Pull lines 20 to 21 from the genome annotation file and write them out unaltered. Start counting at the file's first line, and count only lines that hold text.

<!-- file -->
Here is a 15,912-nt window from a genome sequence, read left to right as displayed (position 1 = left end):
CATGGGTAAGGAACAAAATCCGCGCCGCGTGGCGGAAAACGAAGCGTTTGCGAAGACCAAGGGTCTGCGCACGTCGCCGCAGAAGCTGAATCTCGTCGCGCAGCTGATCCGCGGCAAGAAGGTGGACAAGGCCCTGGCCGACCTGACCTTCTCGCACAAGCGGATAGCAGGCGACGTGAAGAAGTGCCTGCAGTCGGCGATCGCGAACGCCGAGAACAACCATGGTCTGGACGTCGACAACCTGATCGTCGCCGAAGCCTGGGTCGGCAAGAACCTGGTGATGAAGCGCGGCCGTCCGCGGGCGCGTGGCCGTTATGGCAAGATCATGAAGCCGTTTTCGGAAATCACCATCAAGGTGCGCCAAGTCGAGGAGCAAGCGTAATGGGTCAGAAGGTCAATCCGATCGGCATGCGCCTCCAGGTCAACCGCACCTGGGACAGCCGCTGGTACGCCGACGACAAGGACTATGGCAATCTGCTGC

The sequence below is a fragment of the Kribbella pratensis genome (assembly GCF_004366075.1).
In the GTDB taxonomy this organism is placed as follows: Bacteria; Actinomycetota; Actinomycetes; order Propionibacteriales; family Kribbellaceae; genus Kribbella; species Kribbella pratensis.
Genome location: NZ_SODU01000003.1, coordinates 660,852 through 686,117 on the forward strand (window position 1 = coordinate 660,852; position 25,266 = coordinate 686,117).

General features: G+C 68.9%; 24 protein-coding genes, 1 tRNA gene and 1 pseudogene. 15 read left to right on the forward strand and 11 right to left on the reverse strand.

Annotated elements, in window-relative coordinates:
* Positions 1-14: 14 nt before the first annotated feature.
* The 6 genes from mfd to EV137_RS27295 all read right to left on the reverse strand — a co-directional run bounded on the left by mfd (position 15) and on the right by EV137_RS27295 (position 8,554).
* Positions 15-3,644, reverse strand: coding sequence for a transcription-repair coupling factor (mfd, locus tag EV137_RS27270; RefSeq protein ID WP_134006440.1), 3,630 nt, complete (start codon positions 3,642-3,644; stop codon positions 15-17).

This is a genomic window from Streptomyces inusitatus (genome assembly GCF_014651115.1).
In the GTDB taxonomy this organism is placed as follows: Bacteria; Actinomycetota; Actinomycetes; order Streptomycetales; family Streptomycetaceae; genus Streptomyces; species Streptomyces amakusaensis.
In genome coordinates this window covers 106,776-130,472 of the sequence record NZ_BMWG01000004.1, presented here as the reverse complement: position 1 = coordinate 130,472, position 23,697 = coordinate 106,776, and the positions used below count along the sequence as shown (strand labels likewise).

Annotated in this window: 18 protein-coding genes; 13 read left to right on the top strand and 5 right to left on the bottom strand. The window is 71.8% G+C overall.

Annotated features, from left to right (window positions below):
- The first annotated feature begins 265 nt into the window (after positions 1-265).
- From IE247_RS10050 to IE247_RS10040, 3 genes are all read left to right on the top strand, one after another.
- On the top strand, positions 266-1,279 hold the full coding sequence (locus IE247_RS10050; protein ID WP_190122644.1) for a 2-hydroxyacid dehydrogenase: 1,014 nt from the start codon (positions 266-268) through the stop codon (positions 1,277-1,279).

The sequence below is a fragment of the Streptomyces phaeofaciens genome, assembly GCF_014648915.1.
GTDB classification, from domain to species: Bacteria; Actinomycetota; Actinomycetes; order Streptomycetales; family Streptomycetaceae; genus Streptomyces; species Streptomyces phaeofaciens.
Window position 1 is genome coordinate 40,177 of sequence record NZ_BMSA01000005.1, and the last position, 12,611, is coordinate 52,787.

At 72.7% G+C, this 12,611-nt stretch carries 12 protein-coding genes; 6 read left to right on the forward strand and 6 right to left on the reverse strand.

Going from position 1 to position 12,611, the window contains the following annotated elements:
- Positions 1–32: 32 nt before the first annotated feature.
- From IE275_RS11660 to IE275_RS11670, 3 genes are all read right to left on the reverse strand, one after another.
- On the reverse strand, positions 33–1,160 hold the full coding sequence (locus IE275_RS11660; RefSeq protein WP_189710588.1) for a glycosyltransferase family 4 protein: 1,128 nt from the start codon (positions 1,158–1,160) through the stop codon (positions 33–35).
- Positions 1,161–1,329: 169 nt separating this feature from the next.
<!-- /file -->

GTDB classification, from domain to species: Bacteria; Actinomycetota; Actinomycetes; order Streptomycetales; family Streptomycetaceae; genus Streptomyces; species Streptomyces phaeofaciens.
Window position 1 is genome coordinate 40,177 of sequence record NZ_BMSA01000005.1, and the last position, 12,611, is coordinate 52,787.